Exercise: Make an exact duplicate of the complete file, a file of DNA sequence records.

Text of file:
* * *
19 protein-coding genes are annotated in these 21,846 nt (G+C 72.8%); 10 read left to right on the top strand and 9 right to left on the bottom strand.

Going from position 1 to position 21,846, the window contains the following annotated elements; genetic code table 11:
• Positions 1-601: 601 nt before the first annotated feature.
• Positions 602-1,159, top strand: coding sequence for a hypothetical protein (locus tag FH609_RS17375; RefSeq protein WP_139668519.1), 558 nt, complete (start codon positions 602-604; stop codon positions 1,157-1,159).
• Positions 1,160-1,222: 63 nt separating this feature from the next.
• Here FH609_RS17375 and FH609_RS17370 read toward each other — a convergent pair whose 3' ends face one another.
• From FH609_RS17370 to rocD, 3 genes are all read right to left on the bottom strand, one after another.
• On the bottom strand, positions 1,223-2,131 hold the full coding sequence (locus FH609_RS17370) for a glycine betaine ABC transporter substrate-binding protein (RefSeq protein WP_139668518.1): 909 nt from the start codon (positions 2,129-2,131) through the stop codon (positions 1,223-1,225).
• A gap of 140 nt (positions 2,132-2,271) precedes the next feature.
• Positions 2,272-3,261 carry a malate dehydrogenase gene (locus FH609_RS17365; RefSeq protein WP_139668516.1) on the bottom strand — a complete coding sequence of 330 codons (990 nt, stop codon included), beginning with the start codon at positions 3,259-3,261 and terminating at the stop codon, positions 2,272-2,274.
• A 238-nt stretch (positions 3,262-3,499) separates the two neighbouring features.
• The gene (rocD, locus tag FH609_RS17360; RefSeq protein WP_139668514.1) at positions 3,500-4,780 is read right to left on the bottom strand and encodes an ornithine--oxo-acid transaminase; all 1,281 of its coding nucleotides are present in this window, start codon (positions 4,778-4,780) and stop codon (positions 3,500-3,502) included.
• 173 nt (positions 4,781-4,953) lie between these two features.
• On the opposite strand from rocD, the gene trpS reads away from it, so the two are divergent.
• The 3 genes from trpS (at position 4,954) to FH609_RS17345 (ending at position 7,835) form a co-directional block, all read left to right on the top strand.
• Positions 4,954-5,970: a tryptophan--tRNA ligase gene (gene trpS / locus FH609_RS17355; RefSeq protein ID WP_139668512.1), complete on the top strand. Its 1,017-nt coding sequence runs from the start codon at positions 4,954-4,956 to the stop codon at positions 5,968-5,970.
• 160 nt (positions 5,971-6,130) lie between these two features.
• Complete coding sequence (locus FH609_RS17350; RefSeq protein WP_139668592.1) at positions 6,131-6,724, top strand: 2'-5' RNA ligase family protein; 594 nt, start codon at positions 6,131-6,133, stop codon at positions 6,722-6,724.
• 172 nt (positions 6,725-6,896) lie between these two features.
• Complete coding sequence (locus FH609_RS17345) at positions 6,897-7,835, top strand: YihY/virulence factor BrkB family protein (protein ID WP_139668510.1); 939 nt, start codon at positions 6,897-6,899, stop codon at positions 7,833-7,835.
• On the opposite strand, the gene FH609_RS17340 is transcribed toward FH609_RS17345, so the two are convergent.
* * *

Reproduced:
19 protein-coding genes are annotated in these 21,846 nt (G+C 72.8%); 10 read left to right on the top strand and 9 right to left on the bottom strand.

Going from position 1 to position 21,846, the window contains the following annotated elements; genetic code table 11:
• Positions 1-601: 601 nt before the first annotated feature.
• Positions 602-1,159, top strand: coding sequence for a hypothetical protein (locus tag FH609_RS17375; RefSeq protein WP_139668519.1), 558 nt, complete (start codon positions 602-604; stop codon positions 1,157-1,159).
• Positions 1,160-1,222: 63 nt separating this feature from the next.
• Here FH609_RS17375 and FH609_RS17370 read toward each other — a convergent pair whose 3' ends face one another.
• From FH609_RS17370 to rocD, 3 genes are all read right to left on the bottom strand, one after another.
• On the bottom strand, positions 1,223-2,131 hold the full coding sequence (locus FH609_RS17370) for a glycine betaine ABC transporter substrate-binding protein (RefSeq protein WP_139668518.1): 909 nt from the start codon (positions 2,129-2,131) through the stop codon (positions 1,223-1,225).
• A gap of 140 nt (positions 2,132-2,271) precedes the next feature.
• Positions 2,272-3,261 carry a malate dehydrogenase gene (locus FH609_RS17365; RefSeq protein WP_139668516.1) on the bottom strand — a complete coding sequence of 330 codons (990 nt, stop codon included), beginning with the start codon at positions 3,259-3,261 and terminating at the stop codon, positions 2,272-2,274.
• A 238-nt stretch (positions 3,262-3,499) separates the two neighbouring features.
• The gene (rocD, locus tag FH609_RS17360; RefSeq protein WP_139668514.1) at positions 3,500-4,780 is read right to left on the bottom strand and encodes an ornithine--oxo-acid transaminase; all 1,281 of its coding nucleotides are present in this window, start codon (positions 4,778-4,780) and stop codon (positions 3,500-3,502) included.
• 173 nt (positions 4,781-4,953) lie between these two features.
• On the opposite strand from rocD, the gene trpS reads away from it, so the two are divergent.
• The 3 genes from trpS (at position 4,954) to FH609_RS17345 (ending at position 7,835) form a co-directional block, all read left to right on the top strand.
• Positions 4,954-5,970: a tryptophan--tRNA ligase gene (gene trpS / locus FH609_RS17355; RefSeq protein ID WP_139668512.1), complete on the top strand. Its 1,017-nt coding sequence runs from the start codon at positions 4,954-4,956 to the stop codon at positions 5,968-5,970.
• 160 nt (positions 5,971-6,130) lie between these two features.
• Complete coding sequence (locus FH609_RS17350; RefSeq protein WP_139668592.1) at positions 6,131-6,724, top strand: 2'-5' RNA ligase family protein; 594 nt, start codon at positions 6,131-6,133, stop codon at positions 6,722-6,724.
• 172 nt (positions 6,725-6,896) lie between these two features.
• Complete coding sequence (locus FH609_RS17345) at positions 6,897-7,835, top strand: YihY/virulence factor BrkB family protein (protein ID WP_139668510.1); 939 nt, start codon at positions 6,897-6,899, stop codon at positions 7,833-7,835.
• On the opposite strand, the gene FH609_RS17340 is transcribed toward FH609_RS17345, so the two are convergent.